Working together to combat climate change
Even as India receives an outpouring of aid from several countries to tackle the numbing and devastating effects of the pandemic, collaboration on other urgent issues cannot be set aside.
In early May, India and Britain agreed to work together on plans to combat climate change by 2030, including protecting forests and working together on the clean energy transition. “The UK and India share a longstanding partnership and I am greatly encouraged by the steps we have taken today to bolster our joint efforts on tackling climate change,” COP26 President-designate Alok Sharma said, according to a Reuters report.
In April, a Bank of America Securities report had said that India needs over $400 billion in capital investment which could save over 100 GW of energy and 1.1 billion tonnes of greenhouse gasses between 2015 and 2030, if it goes ahead with the measures to control pollution under the Paris climate agreement. Since the country is set to far exceed most of its 2015 Paris Agreement targets on climate change, analysts are keenly watching whether India raises its pollution curtailment targets or signals a ‘net carbon neutrality’ deadline. The government’s push towards blending ethanol up to 25% and move towards green hydrogen is encouraging according to the report.
The report expects India to step up its emission curtailment targets by 2047 and announce the same at the summit. It has identified two more new themes in India’s fight against pollution – blending ethanol, and green hydrogen.
Several large global economies have committed to be carbon neutral by 2050; and China has set a 2060 target. The US has rejoined the Paris Agreement under Biden and could make major announcements at the summit.
Union Environment Minister Prakash Javadekar said in mid-april that India will raise its climate ambitions but not under pressure, and that it will not allow anybody to forget their historical responsibility. He also said that India is suffering because of the mistakes of others and “is not responsible for climate change that is happening”. Javadekar made the remarks during a speech ater a meeting with French Foreign Minister Jean-yves Le Drian at the French Embassy, as reported by the Press Trust of India.
Under the earlier Copenhagen Accord, developed countries had commited to a goal of mobilizing 100 billion dollar a year by 2020 to help developing countries mitigate climate change. Javadekar said many countries have forgoten their pre-2020 commitments.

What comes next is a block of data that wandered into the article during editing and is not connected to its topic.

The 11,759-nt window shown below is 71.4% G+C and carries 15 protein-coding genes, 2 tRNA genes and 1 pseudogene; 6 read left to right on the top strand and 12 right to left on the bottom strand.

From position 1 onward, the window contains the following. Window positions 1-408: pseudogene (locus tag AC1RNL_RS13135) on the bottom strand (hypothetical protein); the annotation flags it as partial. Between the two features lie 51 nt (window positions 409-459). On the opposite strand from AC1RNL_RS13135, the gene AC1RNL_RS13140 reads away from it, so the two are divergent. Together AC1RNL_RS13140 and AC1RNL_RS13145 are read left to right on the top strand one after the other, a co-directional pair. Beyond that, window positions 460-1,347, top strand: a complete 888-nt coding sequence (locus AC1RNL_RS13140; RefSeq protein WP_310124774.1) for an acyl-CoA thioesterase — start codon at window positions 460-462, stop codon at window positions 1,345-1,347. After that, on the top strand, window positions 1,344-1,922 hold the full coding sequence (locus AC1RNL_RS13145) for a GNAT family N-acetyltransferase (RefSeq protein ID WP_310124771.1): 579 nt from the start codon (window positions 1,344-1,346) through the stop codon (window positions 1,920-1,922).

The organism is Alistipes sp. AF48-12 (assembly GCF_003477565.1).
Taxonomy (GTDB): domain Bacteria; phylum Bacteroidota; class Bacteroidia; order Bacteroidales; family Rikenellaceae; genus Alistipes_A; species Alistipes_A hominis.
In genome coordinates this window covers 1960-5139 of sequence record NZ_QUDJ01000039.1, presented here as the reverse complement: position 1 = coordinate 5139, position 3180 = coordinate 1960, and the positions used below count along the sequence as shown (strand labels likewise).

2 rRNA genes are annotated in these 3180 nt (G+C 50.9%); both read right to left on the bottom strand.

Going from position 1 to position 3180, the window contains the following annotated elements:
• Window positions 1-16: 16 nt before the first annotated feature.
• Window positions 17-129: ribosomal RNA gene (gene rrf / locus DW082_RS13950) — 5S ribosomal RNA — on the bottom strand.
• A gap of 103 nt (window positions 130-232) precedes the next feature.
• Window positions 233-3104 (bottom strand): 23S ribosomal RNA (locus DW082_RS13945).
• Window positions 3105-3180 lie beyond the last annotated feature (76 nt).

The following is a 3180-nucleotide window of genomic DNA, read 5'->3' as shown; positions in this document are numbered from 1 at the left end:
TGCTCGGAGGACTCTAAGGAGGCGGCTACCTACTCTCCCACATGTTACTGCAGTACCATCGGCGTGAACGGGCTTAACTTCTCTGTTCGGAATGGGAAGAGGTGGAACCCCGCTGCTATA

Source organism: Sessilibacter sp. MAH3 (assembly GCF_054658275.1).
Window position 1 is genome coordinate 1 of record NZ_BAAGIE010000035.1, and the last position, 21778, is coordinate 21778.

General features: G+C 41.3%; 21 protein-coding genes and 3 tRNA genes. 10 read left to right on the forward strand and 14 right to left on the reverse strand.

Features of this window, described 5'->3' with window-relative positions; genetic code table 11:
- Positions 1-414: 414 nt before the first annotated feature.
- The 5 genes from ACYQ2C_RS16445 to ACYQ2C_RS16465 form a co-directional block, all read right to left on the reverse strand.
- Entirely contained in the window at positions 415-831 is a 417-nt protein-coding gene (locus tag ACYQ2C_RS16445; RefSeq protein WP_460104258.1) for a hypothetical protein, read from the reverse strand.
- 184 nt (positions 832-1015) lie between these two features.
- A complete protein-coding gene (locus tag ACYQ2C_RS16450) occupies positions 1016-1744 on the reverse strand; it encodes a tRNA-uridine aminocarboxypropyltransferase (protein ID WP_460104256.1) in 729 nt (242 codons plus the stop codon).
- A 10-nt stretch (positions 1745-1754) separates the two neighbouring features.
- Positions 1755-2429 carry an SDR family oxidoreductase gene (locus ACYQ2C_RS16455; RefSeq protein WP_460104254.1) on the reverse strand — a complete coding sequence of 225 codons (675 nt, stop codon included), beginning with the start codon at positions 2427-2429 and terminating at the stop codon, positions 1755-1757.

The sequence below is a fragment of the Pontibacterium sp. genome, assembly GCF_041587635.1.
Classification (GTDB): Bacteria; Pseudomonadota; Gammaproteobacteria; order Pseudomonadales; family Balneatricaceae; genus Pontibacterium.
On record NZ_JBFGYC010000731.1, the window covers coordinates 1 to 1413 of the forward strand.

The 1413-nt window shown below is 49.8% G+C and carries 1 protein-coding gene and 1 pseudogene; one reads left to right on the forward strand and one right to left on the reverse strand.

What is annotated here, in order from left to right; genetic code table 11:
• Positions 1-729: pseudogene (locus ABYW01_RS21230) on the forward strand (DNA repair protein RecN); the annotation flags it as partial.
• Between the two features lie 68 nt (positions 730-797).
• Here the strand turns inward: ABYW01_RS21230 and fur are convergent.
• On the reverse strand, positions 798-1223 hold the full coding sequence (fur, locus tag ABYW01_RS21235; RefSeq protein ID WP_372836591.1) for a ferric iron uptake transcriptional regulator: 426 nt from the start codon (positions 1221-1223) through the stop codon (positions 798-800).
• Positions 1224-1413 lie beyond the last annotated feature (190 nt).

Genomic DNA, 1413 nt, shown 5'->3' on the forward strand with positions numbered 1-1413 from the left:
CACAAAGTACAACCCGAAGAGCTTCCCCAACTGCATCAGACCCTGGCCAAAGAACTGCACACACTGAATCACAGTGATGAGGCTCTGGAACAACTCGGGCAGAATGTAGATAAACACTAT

Underlining that India is a responsible country, Javadekar had said, “We will complete our commitments, raise our ambitions but not under pressure. And we will also ask countries to provide finance and technological support and about their (climate) actions.”
Adding that India is the only G-20 country to walk the talk on the Paris climate agreement and “we have done more than we promised”, he said that the frequency of abnormal (weather) events has increased but “let us not forget that this is not a new phenomenon”.
As an editorial in The Hindu newspaper pointed out, the Us-india Climate and Clean Energy Agenda 2030 Partnership raises expectations that the coming decade will see sustained financial and technological cooperation between the two countries to cut greenhouse gas emissions. At the Leaders Summit on Climate organized by US President Joe Biden, the world’s atention was focused on countries responsible for the highest carbon emissions. India ranks third, behind the US and China, although its per capita CO2 emissions are less than 60% of the global average, as Prime Minister Narendra Modi pointed out. There is litle confidence in a pandemic-stricken world, however, that future growth pathways will be aligned away from fossil fuels.
Reuters has also reported that the European Union will ask India to join its push for a global treaty on plastic pollution, according to a drat statement prepared for a virtual summit. The drat statement, which must be signed off by EU ambassadors and needs New Delhi’s final approval, said: “The EU invited India to consider endorsing the Leaders’ Pledge for Nature, and effective engagement with like-minded countries on negotiations on a Global Plastics Agreement,” according to Reuters.
It adds that the EU, Rwanda and Peru are among those pushing for a legally binding international treaty to stem the flow of plastic pollution piling up in the world’s oceans and natural habitats. The aim is to win support ahead of a UN meeting in February 2022 which could launch negotiations on the agreement – paving the way for a deal akin to the 2015 Paris Agreement.